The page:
Yes, an assault charge may show on your criminal record. For example, in a serious case of assault where the accused is standing trial is not permitted to travel out of jurisdiction.

Will an assault charge show on my criminal record after the case is done?

Yes, especially upon conviction. However, in minor cases of assault where a peace bond is ordered, the charge may not appear on your criminal record.

How long does an assault case take?

It is the right of every Canadian charged with an offence to be tried within a reasonable time.

Can I travel while an assault case is ongoing?

If the bail condition does not prevent you from travelling, you may travel, especially in minor cases of assault. But certain countries may not admit a person who has pending criminal charges in Canada.

Can I go to jail for assault charges?

Yes, especially where the Crown proceeds under the indictable offence. Assault as an indictable offence carries a jail term of up to five years.

Related Offences

  • Assault: This offence is committed when a person, directly or indirectly, applies force to another person, or threatens to apply force to a person without that person’s consent.
  • Assault with a Weapon: This offence when a person assaults another person with a weapon, or with the threat of a weapon or causes bodily harm to another person by assaulting them.
  • Aggravated Assault: This is the most serious of all assault charges. It occurs when a person wounds, maims disfigures or endangers the life of another. 
  • Attempted Murder: This is an offence involving an intention to kill even though the actual killing was not followed through or was unsuccessful. 
  • Choking Charge: This charge involves choking, strangling, suffocating, or otherwise incapacitating another person in order to commit another offence. The charge may be brought alongside an assault charge.
  • Criminal Confinement: This involves depriving a person’s liberty such that they cannot move from one point to another.
  • Criminal Harassment: In simple terms, this involves stalking another person. It involves a repeated but unwanted attempts to talk to a person or engage his or her attention.
  • Domestic Violence: This is a kind of assault that occurs between persons who have some close relationship, eg: between boyfriends and girlfriends, spouses, common-law partners, and other family members. It is a form of assault.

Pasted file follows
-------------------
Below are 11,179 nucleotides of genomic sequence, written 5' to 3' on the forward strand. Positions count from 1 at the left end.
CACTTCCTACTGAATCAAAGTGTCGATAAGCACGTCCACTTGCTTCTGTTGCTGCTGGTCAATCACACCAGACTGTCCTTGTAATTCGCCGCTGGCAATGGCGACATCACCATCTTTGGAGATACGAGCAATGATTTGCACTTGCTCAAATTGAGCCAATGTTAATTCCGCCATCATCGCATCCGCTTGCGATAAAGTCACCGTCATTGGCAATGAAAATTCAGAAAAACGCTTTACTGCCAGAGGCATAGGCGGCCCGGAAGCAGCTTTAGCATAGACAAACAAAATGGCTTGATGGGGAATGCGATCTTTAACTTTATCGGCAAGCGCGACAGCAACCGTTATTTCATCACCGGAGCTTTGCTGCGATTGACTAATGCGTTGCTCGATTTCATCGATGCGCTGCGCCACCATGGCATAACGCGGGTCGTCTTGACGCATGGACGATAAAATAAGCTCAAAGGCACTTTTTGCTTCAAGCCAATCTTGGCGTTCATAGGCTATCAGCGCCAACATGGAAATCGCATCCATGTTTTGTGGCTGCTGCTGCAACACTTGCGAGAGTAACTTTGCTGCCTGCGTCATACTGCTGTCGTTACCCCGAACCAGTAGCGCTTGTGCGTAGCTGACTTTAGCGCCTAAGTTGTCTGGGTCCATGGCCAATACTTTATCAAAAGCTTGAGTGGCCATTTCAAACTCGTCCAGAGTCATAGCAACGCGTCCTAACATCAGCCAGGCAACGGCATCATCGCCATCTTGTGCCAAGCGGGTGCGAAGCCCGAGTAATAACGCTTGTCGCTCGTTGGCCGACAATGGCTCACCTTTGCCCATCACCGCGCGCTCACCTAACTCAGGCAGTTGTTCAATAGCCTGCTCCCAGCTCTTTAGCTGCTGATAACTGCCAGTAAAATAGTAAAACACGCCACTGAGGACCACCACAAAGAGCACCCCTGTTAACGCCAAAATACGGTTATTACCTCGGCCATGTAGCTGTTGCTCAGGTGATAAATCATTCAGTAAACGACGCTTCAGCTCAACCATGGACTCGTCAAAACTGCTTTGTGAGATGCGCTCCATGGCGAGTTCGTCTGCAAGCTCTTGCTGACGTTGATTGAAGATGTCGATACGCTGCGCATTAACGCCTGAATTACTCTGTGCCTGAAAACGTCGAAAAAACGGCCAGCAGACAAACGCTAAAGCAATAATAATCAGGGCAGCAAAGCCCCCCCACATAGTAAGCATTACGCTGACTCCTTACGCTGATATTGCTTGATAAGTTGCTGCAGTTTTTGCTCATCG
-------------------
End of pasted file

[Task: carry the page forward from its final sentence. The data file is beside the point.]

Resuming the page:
• Kidnapping: This offence involves taking away the liberty of a person to move. It usually entails carrying the victim away from one point to another without his consent.
  • Manslaughter: This offence is committed where a person causes the death of another even though he did not intend to cause the victim’s death. Manslaughter will usually be the charge where unintended death is caused by (a) means of an unlawful act; (b) criminal negligence; (c) causing that human being, by threats or fear of violence or by deception, to do anything that causes his death; or (d) willfully frightening another.

Client Reviews

Michael Oykhman is a very professional lawyer and the first time I spoke to him he asked about my situation and he gave me some very helpful advice and assistance and also told me his odds of winning this case. During the days I was in contact with micheal I could feel the level of professionalism of him and his team, he is able to respond back to you with any questions you have within 24 hours. In the end he was as successful in helping me win my case as he had initially promised me.If you are still struggling to find a lawyer, I highly recommend Michael Oykhman.


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I had the pleasure of working and trusting my case with Joseph Beller. I had 2 counts against me, and in the end, Joseph was able to present and use his “fighter skills” in court to have my charges lowered to a conditional discharge. On top of this, this firm follows its mission values statement by being ethical, transparent, available, and very friendly. Joseph and his team treated me with the utmost respect from start to finish. Thank you again, Joseph! I hope to never call you again 😊